Movement Three begins with a host of illustrations that unveil this idea of aweness: to be in awe of something is to be struck by its wonder from surfing Trestles (072) to putting his arms around a man who now stares at his wife’s open casket (075). Much of life offers us moments of rare beauty that only God can provide. Rob calls these moments “Something Bigger” (074). They are greater than us and provide a moment where we can embrace life as if all the evil in this world is nothing comparing to the greatness of those few moments. As Bell notes:
Whatever those things are that make you feel fully alive and like the universe is ultimately a good place and you are not alone, I need a faith that doesn’t deny these moments but embraces them (074).
But lest we think that those moments occur merely in the joy of our lives, God also orchestrates His glory to be revealed in the “tragic and gut-wrenching moments when we cannot escape the simple fact that there is a way more going on around us than we realize” (075).
Bell proceeds with a fascinating discussion on epistemology (though he does not use that word). Man in his nature knows God. He experiences God’s majesty in nature and in his inward being. Man as Bell mentions, “ already intuitively believe certain things about the universe and the way the world works” (077). Romans 1 defines this human knowledge in terms of “knowing but repressing” (or suppressing). This is at the core of human denial: the betrayal of what he knows to be true. Our job as “gospelizers”(a term I use to replace “evangelists,” which is too filled with modern American jargon) is to make this unwarranted denial known (much to say on this topic since it covers a host of remarkable apologetic interactions; I will leave it to future posts).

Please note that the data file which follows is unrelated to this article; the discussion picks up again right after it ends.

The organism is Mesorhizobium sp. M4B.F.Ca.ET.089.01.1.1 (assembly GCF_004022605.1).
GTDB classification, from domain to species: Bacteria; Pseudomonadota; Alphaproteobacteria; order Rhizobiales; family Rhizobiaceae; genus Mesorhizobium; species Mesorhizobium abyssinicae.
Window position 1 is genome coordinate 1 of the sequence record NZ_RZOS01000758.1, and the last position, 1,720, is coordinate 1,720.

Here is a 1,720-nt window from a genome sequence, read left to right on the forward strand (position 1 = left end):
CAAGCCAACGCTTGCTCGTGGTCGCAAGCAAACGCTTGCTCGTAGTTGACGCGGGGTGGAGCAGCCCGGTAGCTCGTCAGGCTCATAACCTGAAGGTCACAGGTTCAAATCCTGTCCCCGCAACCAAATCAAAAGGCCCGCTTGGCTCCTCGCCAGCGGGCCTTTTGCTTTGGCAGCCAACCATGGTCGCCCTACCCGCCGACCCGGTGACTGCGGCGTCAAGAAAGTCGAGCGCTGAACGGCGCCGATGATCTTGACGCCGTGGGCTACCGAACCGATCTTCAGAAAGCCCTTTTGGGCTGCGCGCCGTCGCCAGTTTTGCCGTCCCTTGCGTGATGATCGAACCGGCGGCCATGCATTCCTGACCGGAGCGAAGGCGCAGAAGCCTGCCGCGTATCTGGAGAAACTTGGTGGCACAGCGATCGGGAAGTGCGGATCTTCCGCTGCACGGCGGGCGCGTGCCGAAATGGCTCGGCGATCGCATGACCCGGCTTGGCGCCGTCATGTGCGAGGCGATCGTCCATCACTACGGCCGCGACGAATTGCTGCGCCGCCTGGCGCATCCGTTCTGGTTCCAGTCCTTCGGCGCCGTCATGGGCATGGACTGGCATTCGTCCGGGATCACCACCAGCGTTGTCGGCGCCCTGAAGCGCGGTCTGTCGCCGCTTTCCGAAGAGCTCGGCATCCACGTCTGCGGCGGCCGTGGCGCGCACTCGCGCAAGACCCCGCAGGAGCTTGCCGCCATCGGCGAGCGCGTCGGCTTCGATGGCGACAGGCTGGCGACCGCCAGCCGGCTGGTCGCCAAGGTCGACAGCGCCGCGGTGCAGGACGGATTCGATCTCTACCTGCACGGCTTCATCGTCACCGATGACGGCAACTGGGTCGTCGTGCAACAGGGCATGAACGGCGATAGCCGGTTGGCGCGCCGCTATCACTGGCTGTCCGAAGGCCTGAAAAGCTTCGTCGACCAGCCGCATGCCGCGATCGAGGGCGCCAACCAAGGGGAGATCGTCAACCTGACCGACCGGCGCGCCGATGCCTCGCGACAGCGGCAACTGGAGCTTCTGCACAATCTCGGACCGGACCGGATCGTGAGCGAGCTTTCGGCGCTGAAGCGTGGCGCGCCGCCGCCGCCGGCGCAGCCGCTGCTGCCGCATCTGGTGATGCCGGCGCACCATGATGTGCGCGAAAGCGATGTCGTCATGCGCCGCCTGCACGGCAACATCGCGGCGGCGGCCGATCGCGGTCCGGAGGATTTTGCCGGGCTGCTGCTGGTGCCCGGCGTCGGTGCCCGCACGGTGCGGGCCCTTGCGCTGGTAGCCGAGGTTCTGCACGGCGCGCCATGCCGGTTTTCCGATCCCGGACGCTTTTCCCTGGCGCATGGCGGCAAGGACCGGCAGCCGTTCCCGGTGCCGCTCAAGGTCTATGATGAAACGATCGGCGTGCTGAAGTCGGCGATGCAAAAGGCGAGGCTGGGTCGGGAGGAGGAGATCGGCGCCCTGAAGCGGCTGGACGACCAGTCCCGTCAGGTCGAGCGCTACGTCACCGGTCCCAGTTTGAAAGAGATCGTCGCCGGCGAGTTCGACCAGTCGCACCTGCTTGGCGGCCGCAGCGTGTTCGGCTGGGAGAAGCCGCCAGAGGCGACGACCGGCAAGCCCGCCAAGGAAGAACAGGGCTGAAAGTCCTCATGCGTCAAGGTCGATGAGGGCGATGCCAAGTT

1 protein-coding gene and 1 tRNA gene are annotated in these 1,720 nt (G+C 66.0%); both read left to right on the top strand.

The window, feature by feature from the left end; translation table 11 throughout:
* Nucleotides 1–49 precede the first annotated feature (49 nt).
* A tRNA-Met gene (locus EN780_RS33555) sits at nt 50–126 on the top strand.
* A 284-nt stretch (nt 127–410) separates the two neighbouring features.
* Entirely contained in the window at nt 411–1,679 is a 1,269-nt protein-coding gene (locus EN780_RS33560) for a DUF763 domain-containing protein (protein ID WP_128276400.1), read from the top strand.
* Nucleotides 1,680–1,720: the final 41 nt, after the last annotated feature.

Truth is to be found everywhere. At the very moment the unbeliever speaks truth he is using what Van Til termed “borrowed capital.” All truth whether from the mouth of a Cretan or Barbarian is God’s truth since God’s knowledge and wisdom cover the seas (this is illustrated in Acts 17 among other places). Indeed, as Bell points out “the whole world is full of the kavod (glory) of God” (078). This scheme is nowhere clearer than in Bell’s illustration on Turkish culture (080). In it he describes his trip to Turkey where he saw many unfinished homes that seem to have been abandoned. As one of Bell’s friends noticed however, the abandonment was merely temporary. The Muslim culture “does not allow financial debt, so people only build with cash” (080). People do not continually borrow money to accomplish anything they desire (typical of Western thought) rather they wait and build slowly until they have all of it paid. A debt-free life means freedom in unspeakable ways. This is truth found in the Muslim-led country of Turkey taken directly form the mouth of the apostle Paul who said, “ owe no man anything” (Rom. 13). Issues regarding exceptions to this case are not the heart of the matter here; rather the principle in Scriptures and Muslim culture is that debt ought to be an aversion to us all. All truth is God’s truth, though sometimes we simply don’t want to hear it.